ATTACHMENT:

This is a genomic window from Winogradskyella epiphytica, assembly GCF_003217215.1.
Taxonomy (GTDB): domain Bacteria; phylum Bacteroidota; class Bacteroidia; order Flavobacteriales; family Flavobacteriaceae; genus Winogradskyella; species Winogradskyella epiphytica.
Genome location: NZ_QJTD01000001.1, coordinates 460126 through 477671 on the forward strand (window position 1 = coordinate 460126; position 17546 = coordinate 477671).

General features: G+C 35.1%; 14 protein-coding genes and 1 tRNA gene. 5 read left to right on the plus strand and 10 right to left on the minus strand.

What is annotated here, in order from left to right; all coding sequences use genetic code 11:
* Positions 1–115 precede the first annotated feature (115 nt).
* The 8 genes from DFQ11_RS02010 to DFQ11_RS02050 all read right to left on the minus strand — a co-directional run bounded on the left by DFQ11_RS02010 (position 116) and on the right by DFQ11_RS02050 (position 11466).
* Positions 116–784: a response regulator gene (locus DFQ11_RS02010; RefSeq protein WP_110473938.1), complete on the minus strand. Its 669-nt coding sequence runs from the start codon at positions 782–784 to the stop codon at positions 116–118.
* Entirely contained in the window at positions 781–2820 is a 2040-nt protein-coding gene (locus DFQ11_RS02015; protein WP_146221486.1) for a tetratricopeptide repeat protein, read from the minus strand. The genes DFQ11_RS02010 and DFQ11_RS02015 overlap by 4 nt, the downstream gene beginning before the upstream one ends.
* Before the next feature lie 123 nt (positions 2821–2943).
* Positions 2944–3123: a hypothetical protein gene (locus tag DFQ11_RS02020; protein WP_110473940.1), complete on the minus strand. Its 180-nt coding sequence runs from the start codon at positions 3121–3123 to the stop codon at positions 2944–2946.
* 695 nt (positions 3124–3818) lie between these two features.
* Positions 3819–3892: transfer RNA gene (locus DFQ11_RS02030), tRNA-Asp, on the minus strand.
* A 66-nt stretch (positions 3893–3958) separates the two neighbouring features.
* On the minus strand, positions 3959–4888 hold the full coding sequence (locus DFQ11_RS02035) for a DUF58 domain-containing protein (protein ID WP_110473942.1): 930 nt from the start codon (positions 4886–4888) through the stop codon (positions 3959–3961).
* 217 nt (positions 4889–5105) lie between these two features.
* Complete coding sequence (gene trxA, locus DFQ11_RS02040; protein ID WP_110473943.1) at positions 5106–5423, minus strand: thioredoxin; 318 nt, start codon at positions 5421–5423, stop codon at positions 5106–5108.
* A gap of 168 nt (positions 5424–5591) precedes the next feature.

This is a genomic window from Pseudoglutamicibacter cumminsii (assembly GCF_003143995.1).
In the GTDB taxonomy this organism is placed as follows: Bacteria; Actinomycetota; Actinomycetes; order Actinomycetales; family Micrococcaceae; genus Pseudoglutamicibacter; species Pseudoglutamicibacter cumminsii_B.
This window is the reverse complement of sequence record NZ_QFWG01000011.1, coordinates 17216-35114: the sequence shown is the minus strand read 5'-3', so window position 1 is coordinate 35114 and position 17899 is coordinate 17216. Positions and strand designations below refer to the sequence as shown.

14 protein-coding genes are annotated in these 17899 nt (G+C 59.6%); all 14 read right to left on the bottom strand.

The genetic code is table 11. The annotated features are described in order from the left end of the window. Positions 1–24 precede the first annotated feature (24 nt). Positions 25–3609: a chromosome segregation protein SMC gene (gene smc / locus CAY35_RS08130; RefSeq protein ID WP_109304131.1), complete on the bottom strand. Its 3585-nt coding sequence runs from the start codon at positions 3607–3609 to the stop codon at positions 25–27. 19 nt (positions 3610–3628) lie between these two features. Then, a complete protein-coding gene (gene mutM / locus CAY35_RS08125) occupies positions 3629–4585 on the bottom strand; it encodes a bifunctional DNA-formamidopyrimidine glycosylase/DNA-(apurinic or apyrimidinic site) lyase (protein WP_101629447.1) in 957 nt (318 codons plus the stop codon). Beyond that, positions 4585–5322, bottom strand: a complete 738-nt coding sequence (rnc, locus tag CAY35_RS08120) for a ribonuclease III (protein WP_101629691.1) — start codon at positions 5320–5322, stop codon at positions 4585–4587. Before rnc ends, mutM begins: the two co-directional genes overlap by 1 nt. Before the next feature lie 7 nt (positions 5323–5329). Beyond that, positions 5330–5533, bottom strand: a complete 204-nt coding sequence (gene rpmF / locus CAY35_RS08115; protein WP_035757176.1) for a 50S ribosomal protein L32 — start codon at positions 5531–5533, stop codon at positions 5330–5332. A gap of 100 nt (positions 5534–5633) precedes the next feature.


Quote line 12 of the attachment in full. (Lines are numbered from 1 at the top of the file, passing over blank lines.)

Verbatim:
* 695 nt (positions 3124–3818) lie between these two features.